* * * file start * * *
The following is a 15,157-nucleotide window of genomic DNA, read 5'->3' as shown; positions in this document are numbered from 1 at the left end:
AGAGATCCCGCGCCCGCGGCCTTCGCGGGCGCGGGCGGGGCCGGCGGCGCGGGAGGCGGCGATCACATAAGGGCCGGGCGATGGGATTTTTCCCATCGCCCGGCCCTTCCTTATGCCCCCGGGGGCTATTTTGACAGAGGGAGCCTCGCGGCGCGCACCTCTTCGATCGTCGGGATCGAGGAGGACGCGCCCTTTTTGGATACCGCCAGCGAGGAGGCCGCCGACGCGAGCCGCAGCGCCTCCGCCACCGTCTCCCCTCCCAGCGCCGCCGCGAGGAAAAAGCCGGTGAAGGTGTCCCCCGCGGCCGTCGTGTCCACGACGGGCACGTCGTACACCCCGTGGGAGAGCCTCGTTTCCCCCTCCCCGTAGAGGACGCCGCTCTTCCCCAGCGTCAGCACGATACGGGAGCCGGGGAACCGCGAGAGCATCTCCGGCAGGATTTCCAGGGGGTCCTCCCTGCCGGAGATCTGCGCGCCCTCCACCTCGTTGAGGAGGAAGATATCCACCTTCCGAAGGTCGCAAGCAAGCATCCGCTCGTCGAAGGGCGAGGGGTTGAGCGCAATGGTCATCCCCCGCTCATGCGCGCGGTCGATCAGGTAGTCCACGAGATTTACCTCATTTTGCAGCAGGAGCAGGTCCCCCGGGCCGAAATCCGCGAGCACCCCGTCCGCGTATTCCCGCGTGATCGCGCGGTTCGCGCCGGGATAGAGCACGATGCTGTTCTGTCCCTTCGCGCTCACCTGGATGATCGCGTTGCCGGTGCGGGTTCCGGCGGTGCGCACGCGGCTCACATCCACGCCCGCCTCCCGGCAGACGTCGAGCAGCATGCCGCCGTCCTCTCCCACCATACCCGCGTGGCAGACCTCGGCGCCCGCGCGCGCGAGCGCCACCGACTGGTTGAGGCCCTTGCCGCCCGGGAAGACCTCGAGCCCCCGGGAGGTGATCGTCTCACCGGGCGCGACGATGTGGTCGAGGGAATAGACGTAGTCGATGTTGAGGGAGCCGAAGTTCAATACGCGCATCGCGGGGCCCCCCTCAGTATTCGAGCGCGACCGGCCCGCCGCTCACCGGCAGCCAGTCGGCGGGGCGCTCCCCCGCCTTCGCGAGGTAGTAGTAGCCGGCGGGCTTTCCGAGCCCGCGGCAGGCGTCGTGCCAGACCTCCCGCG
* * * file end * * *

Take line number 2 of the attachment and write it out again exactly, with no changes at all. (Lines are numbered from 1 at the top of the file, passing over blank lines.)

AGAGATCCCGCGCCCGCGGCCTTCGCGGGCGCGGGCGGGGCCGGCGGCGCGGGAGGCGGCGATCACATAAGGGCCGGGCGATGGGATTTTTCCCATCGCCCGGCCCTTCCTTATGCCCCCGGGGGCTATTTTGACAGAGGGAGCCTCGCGGCGCGCACCTCTTCGATCGTCGGGATCGAGGAGGACGCGCCCTTTTTGGATACCGCCAGCGAGGAGGCCGCCGACGCGAGCCGCAGCGCCTCCGCCACCGTCTCCCCTCCCAGCGCCGCCGCGAGGAAAAAGCCGGTGAAGGTGTCCCCCGCGGCCGTCGTGTCCACGACGGGCACGTCGTACACCCCGTGGGAGAGCCTCGTTTCCCCCTCCCCGTAGAGGACGCCGCTCTTCCCCAGCGTCAGCACGATACGGGAGCCGGGGAACCGCGAGAGCATCTCCGGCAGGATTTCCAGGGGGTCCTCCCTGCCGGAGATCTGCGCGCCCTCCACCTCGTTGAGGAGGAAGATATCCACCTTCCGAAGGTCGCAAGCAAGCATCCGCTCGTCGAAGGGCGAGGGGTTGAGCGCAATGGTCATCCCCCGCTCATGCGCGCGGTCGATCAGGTAGTCCACGAGATTTACCTCATTTTGCAGCAGGAGCAGGTCCCCCGGGCCGAAATCCGCGAGCACCCCGTCCGCGTATTCCCGCGTGATCGCGCGGTTCGCGCCGGGATAGAGCACGATGCTGTTCTGTCCCTTCGCGCTCACCTGGATGATCGCGTTGCCGGTGCGGGTTCCGGCGGTGCGCACGCGGCTCACATCCACGCCCGCCTCCCGGCAGACGTCGAGCAGCATGCCGCCGTCCTCTCCCACCATACCCGCGTGGCAGACCTCGGCGCCCGCGCGCGCGAGCGCCACCGACTGGTTGAGGCCCTTGCCGCCCGGGAAGACCTCGAGCCCCCGGGAGGTGATCGTCTCACCGGGCGCGACGATGTGGTCGAGGGAATAGACGTAGTCGATGTTGAGGGAGCCGAAGTTCAATACGCGCATCGCGGGGCCCCCCTCAGTATTCGAGCGCGACCGGCCCGCCGCTCACCGGCAGCCAGTCGGCGGGGCGCTCCCCCGCCTTCGCGAGGTAGTAGTAGCCGGCGGGCTTTCCGAGCCCGCGGCAGGCGTCGTGCCAGACCTCCCGCG